The behavior of the stock market is inherently so complex that no single variable can predict how the market is going to behave next or what would be its future returns  at least not on a regular and consistent basis. In this chapter we will build a total stock market return model based on two variables – one reflecting the fundamental valuation (Fundamental Model) and the other reflecting the behavior of investors (Emotional Model).
This is an attempt to unify two ideas – one is investment return based on true fundamentals of economics and the other is emotional return based on the emotions of investing. Corporate earnings and dividends have provided a steady underlying stock market return over the long term. These fundamentals of economics are the result of growth, productivity, and prosperity in our resilient American economy. Whereas emotional returns on stocks represent the impact of changing public opinion about stock valuations – it changes from month to month and daily from optimism to pessimism.
We will show that the stock market return is determined by the interaction of just two parameters; investments return represented by the earnings growth and dividend yields of our corporation (Fundamental Return) and Emotional return (Emotional Return) represented by the price that investors are willing to pay for each dollar of earnings.
Our belief is that we are at a crossroads of Finance and Physics. We call it Financial Physics. Financial Physics represents a framework of a few key variables and their impact on the stock market’s overall direction. It is not a magician’s illusion – it’s a Fundamental Physics!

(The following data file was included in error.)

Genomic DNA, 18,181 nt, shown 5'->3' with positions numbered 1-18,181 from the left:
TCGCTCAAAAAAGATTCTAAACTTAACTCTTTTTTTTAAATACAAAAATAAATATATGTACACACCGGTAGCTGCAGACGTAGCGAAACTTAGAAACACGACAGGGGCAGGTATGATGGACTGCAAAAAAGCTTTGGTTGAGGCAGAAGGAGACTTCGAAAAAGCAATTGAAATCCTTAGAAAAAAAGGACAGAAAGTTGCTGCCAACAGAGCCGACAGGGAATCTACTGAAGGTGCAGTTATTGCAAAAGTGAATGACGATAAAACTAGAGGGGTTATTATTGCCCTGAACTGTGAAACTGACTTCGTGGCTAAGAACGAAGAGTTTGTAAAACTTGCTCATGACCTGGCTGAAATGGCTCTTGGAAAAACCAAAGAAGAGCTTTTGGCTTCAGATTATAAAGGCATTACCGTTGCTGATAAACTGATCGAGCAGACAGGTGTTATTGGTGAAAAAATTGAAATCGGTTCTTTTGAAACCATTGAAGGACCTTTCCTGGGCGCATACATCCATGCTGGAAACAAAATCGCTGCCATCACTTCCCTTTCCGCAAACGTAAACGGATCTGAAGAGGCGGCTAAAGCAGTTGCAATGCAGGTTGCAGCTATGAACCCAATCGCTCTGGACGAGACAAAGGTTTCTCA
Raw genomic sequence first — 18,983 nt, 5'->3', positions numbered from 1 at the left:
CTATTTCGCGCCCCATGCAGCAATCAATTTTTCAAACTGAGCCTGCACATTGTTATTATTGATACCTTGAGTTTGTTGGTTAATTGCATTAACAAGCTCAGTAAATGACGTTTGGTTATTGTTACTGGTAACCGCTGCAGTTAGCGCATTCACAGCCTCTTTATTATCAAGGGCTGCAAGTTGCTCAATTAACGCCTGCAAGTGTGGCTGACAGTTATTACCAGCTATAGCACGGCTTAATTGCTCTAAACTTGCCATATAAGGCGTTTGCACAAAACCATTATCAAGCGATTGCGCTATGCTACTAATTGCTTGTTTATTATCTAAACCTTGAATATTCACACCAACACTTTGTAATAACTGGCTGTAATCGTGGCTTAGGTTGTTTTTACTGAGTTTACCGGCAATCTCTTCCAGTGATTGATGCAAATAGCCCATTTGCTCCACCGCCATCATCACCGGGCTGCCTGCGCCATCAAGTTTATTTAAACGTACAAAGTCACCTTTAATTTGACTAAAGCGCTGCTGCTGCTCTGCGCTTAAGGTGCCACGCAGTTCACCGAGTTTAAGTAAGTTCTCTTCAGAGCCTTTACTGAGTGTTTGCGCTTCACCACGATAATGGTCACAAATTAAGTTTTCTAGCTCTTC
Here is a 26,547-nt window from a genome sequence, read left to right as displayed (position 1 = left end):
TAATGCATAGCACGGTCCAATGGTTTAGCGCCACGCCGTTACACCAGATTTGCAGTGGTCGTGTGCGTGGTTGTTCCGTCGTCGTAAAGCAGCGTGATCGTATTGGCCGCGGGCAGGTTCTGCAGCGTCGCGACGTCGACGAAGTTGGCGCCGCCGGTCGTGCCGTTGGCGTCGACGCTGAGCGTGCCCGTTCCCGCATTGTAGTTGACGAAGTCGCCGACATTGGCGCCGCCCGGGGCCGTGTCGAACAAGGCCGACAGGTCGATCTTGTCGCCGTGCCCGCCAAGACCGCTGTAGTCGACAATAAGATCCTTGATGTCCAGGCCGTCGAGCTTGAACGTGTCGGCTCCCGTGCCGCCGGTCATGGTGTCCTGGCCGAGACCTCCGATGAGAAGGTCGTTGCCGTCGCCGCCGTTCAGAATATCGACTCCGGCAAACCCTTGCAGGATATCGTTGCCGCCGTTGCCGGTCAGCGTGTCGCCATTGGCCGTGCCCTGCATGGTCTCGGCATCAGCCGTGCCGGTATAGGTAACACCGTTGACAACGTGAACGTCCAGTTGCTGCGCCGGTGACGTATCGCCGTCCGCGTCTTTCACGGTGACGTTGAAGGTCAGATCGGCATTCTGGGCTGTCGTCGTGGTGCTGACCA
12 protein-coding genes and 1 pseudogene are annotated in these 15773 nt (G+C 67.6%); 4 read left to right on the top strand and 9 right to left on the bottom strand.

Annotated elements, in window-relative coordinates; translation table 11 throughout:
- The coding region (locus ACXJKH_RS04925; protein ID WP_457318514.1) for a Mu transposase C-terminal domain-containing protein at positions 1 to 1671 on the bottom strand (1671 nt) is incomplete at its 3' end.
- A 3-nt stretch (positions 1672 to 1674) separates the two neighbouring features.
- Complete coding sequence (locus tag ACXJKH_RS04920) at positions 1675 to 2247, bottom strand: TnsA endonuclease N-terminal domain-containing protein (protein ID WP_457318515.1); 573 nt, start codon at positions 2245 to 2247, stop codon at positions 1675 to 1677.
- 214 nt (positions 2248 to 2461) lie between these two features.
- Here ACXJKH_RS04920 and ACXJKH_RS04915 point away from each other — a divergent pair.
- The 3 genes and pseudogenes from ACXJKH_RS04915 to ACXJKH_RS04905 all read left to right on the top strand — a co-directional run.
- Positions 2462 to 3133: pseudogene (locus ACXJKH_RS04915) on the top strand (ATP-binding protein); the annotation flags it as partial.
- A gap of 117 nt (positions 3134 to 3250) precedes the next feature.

Conventional wisdom often ignores the fundamental factors that drive the market. In this model, we will attempt to analyze the market based on simply three variables:

earning growth

dividend yield

change in the priceearnings (P/E) ratio
Our belief is that as mysterious as the stock market seems, its returns may be determined by just two simple returns; fundamental return and emotional return.
Add them together and you have the stock market total return.
Investment Return = Fundamental Return + Emotional Return  (1)
The first term, Fundamental Return, is determined by adding Earning Growth and Dividend Yield.
Fundamental Return = Earning Growth + Dividend Yield  (2)
The second term is Emotional Return, which is how much investors are willing to pay for each dollar of earnings. This is known as priceearning (P/E) multiple. Emotional return is driven by price to earnings expansion or contraction.
Emotional Return = Change in P/E  (3)
Fundamental return is almost predictable and a positive factor. Emotional return, on the other hand, reflected in the change of priceearning ratio (P/E), is unpredictable. Fundamental return does not change day to day, however emotional return can significantly influence day to day market noise.
Thus the Stock Total Market Return can be simply expressed as:
Investment Return = Earning Growth (ΔE) + Dividend Yield + Change in P/E (ΔP/E)
Figure I
In general, a growth investor focuses on the first component (Earnings Growth, an income investor on the second component (Dividend Yield), and a value investor on the third component (Low P/E).